The explosion of wellness as a mainstream trend has affected some positive change: healthier options at major restaurants, an influx of boutique fitness studios, and a renewed interest in self- care among them. But the invigorated interest in our health has also opened the floodgates for information – particularly around diet and fitness – that isn’t always the foremost reliable. There is so much information floating around about exercise, that it’s sometimes hard to discern fact from myth. And unfortunately for several folks, hearing is believing. Here are some common myths regarding fitness which are commonly believed and followed.
1. Stretch before you workout- We all must have heard this one and believed it without even questioning it. The importance of a pre-workout stretch is that the favorite most-believed myth, with nearly 3 in 5 believers. Studies have shown that the main advantage of stretching is maintaining or increasing range of motion through a joint. What about injury prevention and improved performance? Stretching has historically been prescribed for tight muscles as a way to get the body to relax but recently the fitness industry has discovered that stretching a ‘cold’ body could have negative impacts. But that doesn’t mean jumping right into your workout is the better option; instead, keep the pre-workout warm-up but change what it consists of. A proper workout schedule should be a cardiovascular exercise to warm the body up and get the blood flowing for about 5 to 15 minutes, followed by a sequence of dynamic exercises.
2. Lifting weights will pump up your body- For a long time weight lifting was put in the spotlight by bodybuilders, strongmen, and professional athletes determined to be the biggest and worst on the block. It bred the longstanding misnomer that you lift heavy weights minimal times for size and strength and you lift little weight a lot of times to lose weight/lean out … not true. At all. It’s important to dispel this myth because strength training is a vital component of any fitness routine. Lifting weights regularly (and appropriately) will: improve your heart health, keep your tendons/joints/ligaments lubricated and feeling good, boost your metabolism, correct your posture, regulate your hormones and make you stronger. t does all this because lifting weights taps into all of your body’s energy/movement systems while challenging it in a way that forces the response of all that was previously mentioned. What lifting weights won’t do is give you unwanted bulkiness unless you are specifically training for that.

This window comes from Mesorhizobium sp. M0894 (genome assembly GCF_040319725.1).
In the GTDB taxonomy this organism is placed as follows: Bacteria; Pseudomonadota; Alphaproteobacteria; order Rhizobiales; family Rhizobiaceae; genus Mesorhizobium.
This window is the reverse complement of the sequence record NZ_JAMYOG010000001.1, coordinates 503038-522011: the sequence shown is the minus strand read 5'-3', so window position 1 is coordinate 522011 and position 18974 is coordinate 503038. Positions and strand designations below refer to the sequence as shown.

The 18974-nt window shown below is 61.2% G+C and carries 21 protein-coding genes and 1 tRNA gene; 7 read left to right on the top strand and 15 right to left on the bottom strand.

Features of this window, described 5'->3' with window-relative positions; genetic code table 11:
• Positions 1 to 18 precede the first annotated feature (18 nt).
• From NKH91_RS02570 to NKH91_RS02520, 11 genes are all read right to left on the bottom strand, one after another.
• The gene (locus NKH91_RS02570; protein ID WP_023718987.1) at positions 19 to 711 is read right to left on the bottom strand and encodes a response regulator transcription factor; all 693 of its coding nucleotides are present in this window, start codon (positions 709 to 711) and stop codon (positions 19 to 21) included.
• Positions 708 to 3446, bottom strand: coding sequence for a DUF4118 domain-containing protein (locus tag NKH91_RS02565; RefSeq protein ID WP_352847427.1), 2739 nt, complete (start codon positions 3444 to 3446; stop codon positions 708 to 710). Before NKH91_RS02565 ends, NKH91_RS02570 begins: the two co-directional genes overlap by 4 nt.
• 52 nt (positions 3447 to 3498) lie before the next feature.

3. Muscles turn into fat if you stop working out- This is a popular myth in part because of an optical illusion. If I transition from a lively lifestyle of building mass to whatever an alternate lifestyle seems like, there’s a chance. The muscles get smaller and therefore the body fat will probably rise counting on the diet. This leads most people to believe that their muscle is turning into fat. The real story is that muscle and fat are two different tissue systems with different functions. Muscle tissue is what gives you mass and what is constantly burning calories. The fat tissue is what gives you the ‘gut’ and is where excess energy is stored. Although energy is shared between the 2 systems, muscle and fat don’t convert to at least one another. They simply move up and down on a spectrum independently and in most cases simultaneously. The confusion for people probably come therein once they are inactive, their muscle size and productivity decreases. This results in less of a demand for ‘fuel’ or energy from food consumption. When your body has excess fuel from unused food its default is to convert it into long term storage, aka ‘fat.’ When you have an increased demand for storage your fat cells expand or grow larger and in some instances, new ones are created.